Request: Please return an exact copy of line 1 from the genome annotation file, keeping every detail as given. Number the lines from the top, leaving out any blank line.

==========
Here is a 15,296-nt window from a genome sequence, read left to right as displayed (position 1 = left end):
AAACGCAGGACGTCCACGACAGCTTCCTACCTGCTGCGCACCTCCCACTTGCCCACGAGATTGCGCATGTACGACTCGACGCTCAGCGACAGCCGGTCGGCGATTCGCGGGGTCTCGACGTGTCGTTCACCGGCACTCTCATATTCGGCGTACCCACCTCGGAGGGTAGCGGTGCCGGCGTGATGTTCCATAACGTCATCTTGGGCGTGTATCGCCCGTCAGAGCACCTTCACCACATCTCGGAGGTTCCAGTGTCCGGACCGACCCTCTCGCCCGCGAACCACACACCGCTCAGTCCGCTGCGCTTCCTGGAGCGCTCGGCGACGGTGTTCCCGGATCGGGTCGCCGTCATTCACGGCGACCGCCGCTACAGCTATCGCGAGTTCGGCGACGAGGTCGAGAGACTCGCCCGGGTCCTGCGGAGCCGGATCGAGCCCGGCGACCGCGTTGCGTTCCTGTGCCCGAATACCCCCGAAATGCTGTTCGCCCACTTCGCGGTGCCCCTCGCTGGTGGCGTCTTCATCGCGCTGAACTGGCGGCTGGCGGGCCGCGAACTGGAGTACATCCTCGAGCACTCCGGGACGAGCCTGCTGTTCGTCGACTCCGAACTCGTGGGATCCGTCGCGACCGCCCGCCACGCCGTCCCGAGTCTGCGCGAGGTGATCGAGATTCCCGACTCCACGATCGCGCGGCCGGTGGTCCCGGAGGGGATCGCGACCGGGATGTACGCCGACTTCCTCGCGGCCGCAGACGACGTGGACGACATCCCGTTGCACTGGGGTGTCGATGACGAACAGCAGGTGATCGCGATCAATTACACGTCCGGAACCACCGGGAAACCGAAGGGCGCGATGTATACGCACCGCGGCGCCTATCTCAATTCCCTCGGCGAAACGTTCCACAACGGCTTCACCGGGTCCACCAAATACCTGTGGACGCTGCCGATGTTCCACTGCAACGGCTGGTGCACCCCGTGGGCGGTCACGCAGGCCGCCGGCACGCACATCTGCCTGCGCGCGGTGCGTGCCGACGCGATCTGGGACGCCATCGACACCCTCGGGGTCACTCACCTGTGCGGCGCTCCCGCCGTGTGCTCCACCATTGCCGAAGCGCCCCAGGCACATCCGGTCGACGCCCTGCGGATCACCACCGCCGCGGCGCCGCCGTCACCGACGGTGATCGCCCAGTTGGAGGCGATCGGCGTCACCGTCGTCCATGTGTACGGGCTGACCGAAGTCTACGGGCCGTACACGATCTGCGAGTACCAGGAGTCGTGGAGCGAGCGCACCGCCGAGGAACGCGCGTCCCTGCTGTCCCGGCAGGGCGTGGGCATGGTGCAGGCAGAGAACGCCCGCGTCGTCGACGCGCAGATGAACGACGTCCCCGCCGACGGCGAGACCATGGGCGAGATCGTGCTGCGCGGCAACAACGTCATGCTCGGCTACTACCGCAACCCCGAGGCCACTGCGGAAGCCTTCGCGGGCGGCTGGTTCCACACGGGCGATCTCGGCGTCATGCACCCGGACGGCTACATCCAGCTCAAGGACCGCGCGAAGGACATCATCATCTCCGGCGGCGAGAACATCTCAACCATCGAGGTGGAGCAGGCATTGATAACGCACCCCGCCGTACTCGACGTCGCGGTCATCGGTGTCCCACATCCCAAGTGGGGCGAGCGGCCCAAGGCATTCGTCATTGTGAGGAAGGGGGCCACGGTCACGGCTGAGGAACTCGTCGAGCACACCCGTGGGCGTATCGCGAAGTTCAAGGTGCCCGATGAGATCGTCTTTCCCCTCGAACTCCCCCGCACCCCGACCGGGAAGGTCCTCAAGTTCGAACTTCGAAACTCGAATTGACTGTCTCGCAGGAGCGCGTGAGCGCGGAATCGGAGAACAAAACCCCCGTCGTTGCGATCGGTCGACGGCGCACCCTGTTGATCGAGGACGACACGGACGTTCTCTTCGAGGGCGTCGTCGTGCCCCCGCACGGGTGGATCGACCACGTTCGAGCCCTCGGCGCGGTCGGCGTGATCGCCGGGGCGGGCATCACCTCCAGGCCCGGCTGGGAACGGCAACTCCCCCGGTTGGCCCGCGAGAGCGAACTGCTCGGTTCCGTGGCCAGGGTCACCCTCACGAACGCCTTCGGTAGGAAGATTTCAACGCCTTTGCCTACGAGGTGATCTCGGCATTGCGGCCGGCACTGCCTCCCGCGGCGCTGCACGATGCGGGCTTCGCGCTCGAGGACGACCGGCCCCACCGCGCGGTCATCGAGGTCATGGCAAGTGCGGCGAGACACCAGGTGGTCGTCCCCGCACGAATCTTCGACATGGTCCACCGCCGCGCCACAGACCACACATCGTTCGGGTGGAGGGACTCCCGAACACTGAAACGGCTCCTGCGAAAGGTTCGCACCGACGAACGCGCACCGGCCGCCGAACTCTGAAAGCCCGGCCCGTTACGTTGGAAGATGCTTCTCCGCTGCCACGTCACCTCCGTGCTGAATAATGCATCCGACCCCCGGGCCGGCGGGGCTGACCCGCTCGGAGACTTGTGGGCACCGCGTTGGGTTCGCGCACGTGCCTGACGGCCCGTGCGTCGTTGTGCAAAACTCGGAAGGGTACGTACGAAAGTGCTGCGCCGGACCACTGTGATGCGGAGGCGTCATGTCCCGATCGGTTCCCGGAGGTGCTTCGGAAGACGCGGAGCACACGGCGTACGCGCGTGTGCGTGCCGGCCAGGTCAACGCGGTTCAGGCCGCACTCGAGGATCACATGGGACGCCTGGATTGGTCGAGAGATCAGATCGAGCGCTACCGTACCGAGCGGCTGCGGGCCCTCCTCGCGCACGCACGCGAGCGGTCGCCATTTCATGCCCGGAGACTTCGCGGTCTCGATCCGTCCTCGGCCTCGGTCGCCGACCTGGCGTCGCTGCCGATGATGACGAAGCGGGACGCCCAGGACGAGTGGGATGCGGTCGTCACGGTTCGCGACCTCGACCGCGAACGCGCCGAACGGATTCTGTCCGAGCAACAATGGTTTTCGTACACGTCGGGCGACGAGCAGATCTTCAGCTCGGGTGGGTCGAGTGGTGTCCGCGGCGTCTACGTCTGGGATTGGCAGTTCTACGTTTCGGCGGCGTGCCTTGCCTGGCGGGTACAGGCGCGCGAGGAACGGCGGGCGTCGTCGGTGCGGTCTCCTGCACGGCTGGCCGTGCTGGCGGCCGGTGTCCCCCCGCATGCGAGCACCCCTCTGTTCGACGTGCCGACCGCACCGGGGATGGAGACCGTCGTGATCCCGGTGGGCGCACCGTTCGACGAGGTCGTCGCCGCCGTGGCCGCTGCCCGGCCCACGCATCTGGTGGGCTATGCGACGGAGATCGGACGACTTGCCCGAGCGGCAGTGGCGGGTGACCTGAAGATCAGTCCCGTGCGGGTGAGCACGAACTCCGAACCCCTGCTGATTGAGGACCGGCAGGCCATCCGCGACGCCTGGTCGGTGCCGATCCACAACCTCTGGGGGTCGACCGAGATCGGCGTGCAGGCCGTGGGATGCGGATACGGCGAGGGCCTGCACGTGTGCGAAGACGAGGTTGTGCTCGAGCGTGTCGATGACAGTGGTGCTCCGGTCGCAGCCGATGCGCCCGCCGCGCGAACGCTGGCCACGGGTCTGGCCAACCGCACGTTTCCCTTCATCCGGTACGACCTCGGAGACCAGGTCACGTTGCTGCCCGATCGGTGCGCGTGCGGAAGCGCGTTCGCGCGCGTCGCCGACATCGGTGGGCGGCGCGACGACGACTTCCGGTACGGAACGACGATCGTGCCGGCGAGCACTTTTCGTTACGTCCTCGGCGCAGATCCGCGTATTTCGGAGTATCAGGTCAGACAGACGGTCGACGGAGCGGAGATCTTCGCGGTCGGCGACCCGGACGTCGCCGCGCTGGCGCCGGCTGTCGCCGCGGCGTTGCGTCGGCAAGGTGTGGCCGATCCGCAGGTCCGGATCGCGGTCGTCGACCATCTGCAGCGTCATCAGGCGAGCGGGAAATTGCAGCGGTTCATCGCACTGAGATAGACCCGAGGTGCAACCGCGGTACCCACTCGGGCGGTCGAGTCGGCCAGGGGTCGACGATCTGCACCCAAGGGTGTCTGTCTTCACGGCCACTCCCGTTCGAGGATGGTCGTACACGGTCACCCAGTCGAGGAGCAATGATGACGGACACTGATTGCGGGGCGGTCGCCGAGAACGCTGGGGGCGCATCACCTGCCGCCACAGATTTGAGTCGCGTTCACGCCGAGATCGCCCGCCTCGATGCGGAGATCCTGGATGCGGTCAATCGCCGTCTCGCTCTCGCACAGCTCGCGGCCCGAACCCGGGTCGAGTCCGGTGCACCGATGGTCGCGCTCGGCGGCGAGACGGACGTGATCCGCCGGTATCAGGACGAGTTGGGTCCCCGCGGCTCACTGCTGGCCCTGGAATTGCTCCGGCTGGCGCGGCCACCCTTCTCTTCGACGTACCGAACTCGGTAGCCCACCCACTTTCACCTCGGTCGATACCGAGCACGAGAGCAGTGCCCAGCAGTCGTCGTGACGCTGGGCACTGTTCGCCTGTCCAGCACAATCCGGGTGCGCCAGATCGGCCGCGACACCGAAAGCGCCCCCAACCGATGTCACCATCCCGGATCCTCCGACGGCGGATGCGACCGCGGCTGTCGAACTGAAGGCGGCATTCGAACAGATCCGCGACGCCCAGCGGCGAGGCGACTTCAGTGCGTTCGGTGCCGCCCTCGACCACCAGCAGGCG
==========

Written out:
Here is a 15,296-nt window from a genome sequence, read left to right as displayed (position 1 = left end):